THESuitableMan, Brian Lehang’s story began at Retlile Primary School in Soweto, when he and a group of friends decided to dress like gentlemen to impress their peers and teachers.
“We used to be naughty boys at school and just before graduating we realised that we needed to do something that would get our names into the school’s good books,” he explains.
Dressed in black trousers, khaki shirts and ties – Lehang’s tweed was borrowed from his uncle – the effort earned the group a spot in the principal’s good books.
“I suggested that we wear ties with our uniforms so we would look more like gentlemen than naughty boys. Mine had sentimental value as my uncle had inherited it from his father. Even before we got to school, people at the bus stop were already giving us strange looks.
“That day the principal gave us a smile for the first time,” he says.
I first noticed Lehang at the inaugural SA Menswear Week (SAMW) last year.
He was dressed in a classic “five-piece suit” – a pants, jacket, waistcoat that also included a shirt and tie (or bowtie).
Dressing up for a fashion week is not uncommon as most people are there to be seen and show off their outfits. However, wearing a suit these days without good reason, such as to a wedding or a black-tie event, is rare, unlike the early to mid-20th century, when the suit was an acceptable look for day and night.
Lehang’s sartorial look – complete with a matching pocket square, hat and clutch bag – therefore raises as many eyebrows as it draws stares.
Introducing himself as a professional golf player, Lehang says his journey to becoming The SuitableMan was established on the golf course. After trying a number of sports at high school, including running, swimming and soccer, he fell in love with golf after seeing a neighbour practise the sport in a backyard.
“I immediately thought: ‘This is the sport for me’. I was drawn to its uniqueness at the time… no black kid in Soweto played the sport. I started playing with my neighbour after school and I did everything to learn about the game, from reading about the sport to visiting golf courses,” says Lehang.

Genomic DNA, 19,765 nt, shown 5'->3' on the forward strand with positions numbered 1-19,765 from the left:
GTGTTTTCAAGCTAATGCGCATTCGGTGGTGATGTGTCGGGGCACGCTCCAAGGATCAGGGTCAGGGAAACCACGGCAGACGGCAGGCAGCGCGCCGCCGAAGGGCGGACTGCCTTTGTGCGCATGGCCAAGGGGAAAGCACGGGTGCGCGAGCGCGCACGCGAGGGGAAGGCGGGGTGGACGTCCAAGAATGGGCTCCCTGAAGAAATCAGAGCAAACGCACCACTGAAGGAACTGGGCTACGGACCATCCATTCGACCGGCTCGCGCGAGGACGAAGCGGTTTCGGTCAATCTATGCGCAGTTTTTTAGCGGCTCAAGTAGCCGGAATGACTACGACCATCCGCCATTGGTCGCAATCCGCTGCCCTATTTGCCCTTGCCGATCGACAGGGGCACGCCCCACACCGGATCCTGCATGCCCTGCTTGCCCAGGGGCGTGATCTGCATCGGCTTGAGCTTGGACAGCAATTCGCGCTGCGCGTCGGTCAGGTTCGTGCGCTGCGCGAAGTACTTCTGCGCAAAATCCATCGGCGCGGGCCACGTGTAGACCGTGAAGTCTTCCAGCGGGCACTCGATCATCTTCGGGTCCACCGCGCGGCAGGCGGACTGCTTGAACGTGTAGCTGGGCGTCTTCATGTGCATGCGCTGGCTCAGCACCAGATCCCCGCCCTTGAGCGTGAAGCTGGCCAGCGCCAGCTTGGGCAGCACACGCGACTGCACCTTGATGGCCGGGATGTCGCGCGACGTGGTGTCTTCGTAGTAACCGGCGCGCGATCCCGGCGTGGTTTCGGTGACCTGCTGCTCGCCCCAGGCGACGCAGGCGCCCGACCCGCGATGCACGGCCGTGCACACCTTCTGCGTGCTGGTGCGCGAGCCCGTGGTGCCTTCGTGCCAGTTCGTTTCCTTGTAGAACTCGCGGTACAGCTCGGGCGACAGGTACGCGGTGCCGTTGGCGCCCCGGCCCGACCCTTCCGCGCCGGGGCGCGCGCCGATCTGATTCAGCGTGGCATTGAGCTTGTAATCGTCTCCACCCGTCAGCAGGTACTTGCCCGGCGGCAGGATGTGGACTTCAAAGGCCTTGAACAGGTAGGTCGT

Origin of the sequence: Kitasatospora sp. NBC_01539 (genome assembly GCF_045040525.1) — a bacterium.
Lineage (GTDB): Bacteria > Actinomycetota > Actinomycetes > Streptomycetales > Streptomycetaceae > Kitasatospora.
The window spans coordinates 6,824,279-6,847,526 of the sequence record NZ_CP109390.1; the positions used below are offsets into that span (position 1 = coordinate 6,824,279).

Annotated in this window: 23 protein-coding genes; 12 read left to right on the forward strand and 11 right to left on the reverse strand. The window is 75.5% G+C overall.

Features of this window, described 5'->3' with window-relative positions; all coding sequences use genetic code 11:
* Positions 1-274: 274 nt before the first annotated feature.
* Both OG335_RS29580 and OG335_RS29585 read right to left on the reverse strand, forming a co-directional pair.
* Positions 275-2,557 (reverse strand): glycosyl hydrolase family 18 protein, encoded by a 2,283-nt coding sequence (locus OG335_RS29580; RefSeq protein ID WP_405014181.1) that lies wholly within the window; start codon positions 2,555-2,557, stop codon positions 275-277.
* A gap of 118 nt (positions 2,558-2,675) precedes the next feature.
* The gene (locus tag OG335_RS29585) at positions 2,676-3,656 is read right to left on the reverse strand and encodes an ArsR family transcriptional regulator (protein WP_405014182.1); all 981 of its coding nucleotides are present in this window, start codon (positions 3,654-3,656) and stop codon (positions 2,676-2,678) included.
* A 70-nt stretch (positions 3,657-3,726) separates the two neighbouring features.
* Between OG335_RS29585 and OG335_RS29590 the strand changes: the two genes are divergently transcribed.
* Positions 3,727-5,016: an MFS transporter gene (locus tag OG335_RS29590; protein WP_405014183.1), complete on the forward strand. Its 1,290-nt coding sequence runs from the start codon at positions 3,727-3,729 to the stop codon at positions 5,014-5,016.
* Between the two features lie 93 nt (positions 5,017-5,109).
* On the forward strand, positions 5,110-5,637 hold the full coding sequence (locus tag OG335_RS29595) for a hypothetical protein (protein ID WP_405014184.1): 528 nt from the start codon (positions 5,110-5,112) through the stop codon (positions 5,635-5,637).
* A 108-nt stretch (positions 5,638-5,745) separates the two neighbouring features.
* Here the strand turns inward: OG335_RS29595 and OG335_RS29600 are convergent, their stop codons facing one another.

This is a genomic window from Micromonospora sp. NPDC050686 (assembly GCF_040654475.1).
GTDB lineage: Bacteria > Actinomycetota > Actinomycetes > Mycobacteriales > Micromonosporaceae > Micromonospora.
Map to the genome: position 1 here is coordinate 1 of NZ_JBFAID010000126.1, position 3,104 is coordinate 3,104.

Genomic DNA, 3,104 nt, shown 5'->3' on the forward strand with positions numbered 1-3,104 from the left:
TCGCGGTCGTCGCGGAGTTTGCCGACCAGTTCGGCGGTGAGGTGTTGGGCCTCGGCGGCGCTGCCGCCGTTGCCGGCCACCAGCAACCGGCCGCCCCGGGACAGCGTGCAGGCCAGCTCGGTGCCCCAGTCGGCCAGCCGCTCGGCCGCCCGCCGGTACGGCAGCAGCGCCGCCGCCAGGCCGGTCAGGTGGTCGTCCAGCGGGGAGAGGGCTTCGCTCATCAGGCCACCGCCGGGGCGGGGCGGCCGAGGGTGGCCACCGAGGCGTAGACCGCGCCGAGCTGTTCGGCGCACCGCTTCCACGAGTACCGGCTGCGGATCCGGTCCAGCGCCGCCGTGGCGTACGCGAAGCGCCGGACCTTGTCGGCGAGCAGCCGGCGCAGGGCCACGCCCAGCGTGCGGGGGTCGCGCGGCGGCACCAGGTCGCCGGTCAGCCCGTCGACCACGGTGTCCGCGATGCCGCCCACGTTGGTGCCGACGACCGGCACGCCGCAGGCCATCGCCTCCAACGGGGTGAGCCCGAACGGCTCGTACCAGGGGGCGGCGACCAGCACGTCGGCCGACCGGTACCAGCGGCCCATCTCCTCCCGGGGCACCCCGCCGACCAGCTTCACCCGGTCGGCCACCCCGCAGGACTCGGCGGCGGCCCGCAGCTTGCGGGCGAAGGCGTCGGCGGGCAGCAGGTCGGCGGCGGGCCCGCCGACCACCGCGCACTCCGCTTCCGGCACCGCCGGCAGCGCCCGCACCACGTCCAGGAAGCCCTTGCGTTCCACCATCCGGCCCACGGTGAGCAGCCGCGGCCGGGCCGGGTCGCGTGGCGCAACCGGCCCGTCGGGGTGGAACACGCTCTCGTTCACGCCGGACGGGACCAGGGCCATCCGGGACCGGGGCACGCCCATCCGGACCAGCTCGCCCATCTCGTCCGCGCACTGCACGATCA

“Playing golf is expensive so in Grade 10 I started working at a golf club in Roodepoort as a caddy in return for golf gear, equipment and a place to play.
“A new era began. I gave away all my denim jeans as I only wore formal pants or chinos and golf shirts to work. I became popular in my community… people were curious about the young boy catching a taxi with a golf bag.
My golf was not that great at the time, but I very much looked the part.”
Growing up in a female-dominated home, Lehang’s only source of style inspiration came from magazines and books, and from studying what golf pros such as Tiger Woods wore on and off the course.
“There was no father figure to show me how to wear a tie,” he says. Lehang says fashion and golf are interconnected.
“I fell in love with fashion as much as I fell in love with golf, to a point where I started looking at how men used to wear suits in the old days.
“I have spoken to old men who used to live in Sophiatown and Meadowlands, and they told me fascinating stories of how they only wore suits on pay day.
“I fell in love with suits and started buying them at jumble sales.
“A neighbour would alter them to make them the perfect fit,” he explains.
Now fashion has become a serious business for him. Not only is he a permanent feature on the fashion scene, but he has made it his goal to visit the world’s top fashion capitals, such as Paris and New York to learn from the masters.
At the recent biannual menswear trade show, Pitti Uomo in Florence, Italy,Lehang was among the most photographed people there.
“I felt like I was at home in Florence. People were not looking at me with raised eyebrows, like they sometimes do here.
“It’s not just a place where people go to be photographed. I met tailors and shoemakers from around the world since I am trying to learn as much as possible in terms of how to put together a suit and where it comes from. It was a magical time”
“As much as they say that fashion is unrestricted there is certain etiquette that a gentleman has to know when it comes to suits.
“Such as if you are wearing braces or suspenders you can’t put a belt on as the braces were meant to hold up the trousers.
“Or when you are wearing a slim fit tie, you wear it with a slim fit tie clip for it to look more proper. There are also rules on how you wear your hat.
“I believe in being a traditionalist when it comes to suits… keeping it sartorial all the time,” Lehang says.
Brian Lehang’s style tips
●Buy a suit off the rack and have it tailored to fit.
●Do your homework. There are many shops that sell suits, so take
your time and compare prices and quality.
●Don’t be afraid to ask questions. Most sales people are very helpful,
so don’t shy away from asking for information even if you’re not planning to buy at the time.
This feature was first published in the Cape Argus on March 31 2016.